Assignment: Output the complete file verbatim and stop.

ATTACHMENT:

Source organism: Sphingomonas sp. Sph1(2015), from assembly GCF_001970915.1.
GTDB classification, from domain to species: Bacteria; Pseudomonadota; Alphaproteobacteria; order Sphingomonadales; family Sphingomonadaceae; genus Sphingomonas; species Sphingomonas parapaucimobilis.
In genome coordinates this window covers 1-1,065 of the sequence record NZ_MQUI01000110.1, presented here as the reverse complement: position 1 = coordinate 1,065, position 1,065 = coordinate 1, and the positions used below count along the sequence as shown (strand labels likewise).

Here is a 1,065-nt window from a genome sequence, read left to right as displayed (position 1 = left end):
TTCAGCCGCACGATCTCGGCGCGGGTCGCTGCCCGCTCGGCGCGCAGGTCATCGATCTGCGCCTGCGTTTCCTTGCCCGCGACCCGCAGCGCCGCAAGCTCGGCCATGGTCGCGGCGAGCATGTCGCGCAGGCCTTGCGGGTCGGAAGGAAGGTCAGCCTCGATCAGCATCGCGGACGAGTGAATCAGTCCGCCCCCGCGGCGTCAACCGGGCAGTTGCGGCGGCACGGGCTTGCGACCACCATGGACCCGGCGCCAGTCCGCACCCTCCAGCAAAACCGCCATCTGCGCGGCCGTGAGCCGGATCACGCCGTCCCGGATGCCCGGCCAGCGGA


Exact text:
Source organism: Sphingomonas sp. Sph1(2015), from assembly GCF_001970915.1.
GTDB classification, from domain to species: Bacteria; Pseudomonadota; Alphaproteobacteria; order Sphingomonadales; family Sphingomonadaceae; genus Sphingomonas; species Sphingomonas parapaucimobilis.
In genome coordinates this window covers 1-1,065 of the sequence record NZ_MQUI01000110.1, presented here as the reverse complement: position 1 = coordinate 1,065, position 1,065 = coordinate 1, and the positions used below count along the sequence as shown (strand labels likewise).

Here is a 1,065-nt window from a genome sequence, read left to right as displayed (position 1 = left end):
TTCAGCCGCACGATCTCGGCGCGGGTCGCTGCCCGCTCGGCGCGCAGGTCATCGATCTGCGCCTGCGTTTCCTTGCCCGCGACCCGCAGCGCCGCAAGCTCGGCCATGGTCGCGGCGAGCATGTCGCGCAGGCCTTGCGGGTCGGAAGGAAGGTCAGCCTCGATCAGCATCGCGGACGAGTGAATCAGTCCGCCCCCGCGGCGTCAACCGGGCAGTTGCGGCGGCACGGGCTTGCGACCACCATGGACCCGGCGCCAGTCCGCACCCTCCAGCAAAACCGCCATCTGCGCGGCCGTGAGCCGGATCACGCCGTCCCGGATGCCCGGCCAGCGGA